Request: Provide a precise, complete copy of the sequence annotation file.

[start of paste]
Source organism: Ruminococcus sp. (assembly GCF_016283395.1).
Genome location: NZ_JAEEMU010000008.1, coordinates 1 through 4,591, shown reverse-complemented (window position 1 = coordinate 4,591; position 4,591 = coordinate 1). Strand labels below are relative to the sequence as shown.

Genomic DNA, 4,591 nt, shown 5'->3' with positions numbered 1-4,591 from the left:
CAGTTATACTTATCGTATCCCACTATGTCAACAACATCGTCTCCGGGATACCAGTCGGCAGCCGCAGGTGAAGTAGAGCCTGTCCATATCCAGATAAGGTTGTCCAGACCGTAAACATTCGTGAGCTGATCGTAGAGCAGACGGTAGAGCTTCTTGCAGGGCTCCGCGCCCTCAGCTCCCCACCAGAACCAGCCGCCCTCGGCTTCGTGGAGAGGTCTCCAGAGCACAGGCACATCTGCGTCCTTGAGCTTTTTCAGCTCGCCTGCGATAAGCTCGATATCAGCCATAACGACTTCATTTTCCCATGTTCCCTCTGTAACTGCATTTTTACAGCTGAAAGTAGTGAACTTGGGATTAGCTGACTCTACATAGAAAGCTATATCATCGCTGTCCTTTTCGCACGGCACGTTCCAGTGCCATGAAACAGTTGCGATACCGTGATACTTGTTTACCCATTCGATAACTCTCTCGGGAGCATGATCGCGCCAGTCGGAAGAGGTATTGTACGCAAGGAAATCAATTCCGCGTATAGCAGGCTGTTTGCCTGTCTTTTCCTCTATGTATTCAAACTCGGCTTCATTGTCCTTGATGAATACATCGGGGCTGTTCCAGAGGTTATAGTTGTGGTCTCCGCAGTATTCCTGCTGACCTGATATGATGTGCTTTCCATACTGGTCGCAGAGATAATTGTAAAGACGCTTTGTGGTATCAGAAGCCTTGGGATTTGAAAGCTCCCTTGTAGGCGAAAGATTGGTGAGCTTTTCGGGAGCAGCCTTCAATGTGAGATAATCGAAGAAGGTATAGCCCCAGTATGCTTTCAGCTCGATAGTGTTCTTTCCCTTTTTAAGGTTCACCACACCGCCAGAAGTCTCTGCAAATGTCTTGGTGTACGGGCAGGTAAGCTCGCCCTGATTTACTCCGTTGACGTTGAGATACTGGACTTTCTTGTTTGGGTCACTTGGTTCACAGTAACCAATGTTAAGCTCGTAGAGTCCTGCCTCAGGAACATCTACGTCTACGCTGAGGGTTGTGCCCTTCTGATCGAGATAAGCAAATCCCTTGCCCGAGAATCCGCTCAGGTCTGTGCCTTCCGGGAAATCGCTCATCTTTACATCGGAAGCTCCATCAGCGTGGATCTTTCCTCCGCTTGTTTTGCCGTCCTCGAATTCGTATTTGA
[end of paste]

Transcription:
Source organism: Ruminococcus sp. (assembly GCF_016283395.1).
Genome location: NZ_JAEEMU010000008.1, coordinates 1 through 4,591, shown reverse-complemented (window position 1 = coordinate 4,591; position 4,591 = coordinate 1). Strand labels below are relative to the sequence as shown.

Genomic DNA, 4,591 nt, shown 5'->3' with positions numbered 1-4,591 from the left:
CAGTTATACTTATCGTATCCCACTATGTCAACAACATCGTCTCCGGGATACCAGTCGGCAGCCGCAGGTGAAGTAGAGCCTGTCCATATCCAGATAAGGTTGTCCAGACCGTAAACATTCGTGAGCTGATCGTAGAGCAGACGGTAGAGCTTCTTGCAGGGCTCCGCGCCCTCAGCTCCCCACCAGAACCAGCCGCCCTCGGCTTCGTGGAGAGGTCTCCAGAGCACAGGCACATCTGCGTCCTTGAGCTTTTTCAGCTCGCCTGCGATAAGCTCGATATCAGCCATAACGACTTCATTTTCCCATGTTCCCTCTGTAACTGCATTTTTACAGCTGAAAGTAGTGAACTTGGGATTAGCTGACTCTACATAGAAAGCTATATCATCGCTGTCCTTTTCGCACGGCACGTTCCAGTGCCATGAAACAGTTGCGATACCGTGATACTTGTTTACCCATTCGATAACTCTCTCGGGAGCATGATCGCGCCAGTCGGAAGAGGTATTGTACGCAAGGAAATCAATTCCGCGTATAGCAGGCTGTTTGCCTGTCTTTTCCTCTATGTATTCAAACTCGGCTTCATTGTCCTTGATGAATACATCGGGGCTGTTCCAGAGGTTATAGTTGTGGTCTCCGCAGTATTCCTGCTGACCTGATATGATGTGCTTTCCATACTGGTCGCAGAGATAATTGTAAAGACGCTTTGTGGTATCAGAAGCCTTGGGATTTGAAAGCTCCCTTGTAGGCGAAAGATTGGTGAGCTTTTCGGGAGCAGCCTTCAATGTGAGATAATCGAAGAAGGTATAGCCCCAGTATGCTTTCAGCTCGATAGTGTTCTTTCCCTTTTTAAGGTTCACCACACCGCCAGAAGTCTCTGCAAATGTCTTGGTGTACGGGCAGGTAAGCTCGCCCTGATTTACTCCGTTGACGTTGAGATACTGGACTTTCTTGTTTGGGTCACTTGGTTCACAGTAACCAATGTTAAGCTCGTAGAGTCCTGCCTCAGGAACATCTACGTCTACGCTGAGGGTTGTGCCCTTCTGATCGAGATAAGCAAATCCCTTGCCCGAGAATCCGCTCAGGTCTGTGCCTTCCGGGAAATCGCTCATCTTTACATCGGAAGCTCCATCAGCGTGGATCTTTCCTCCGCTTGTTTTGCCGTCCTCGAATTCGTATTTGA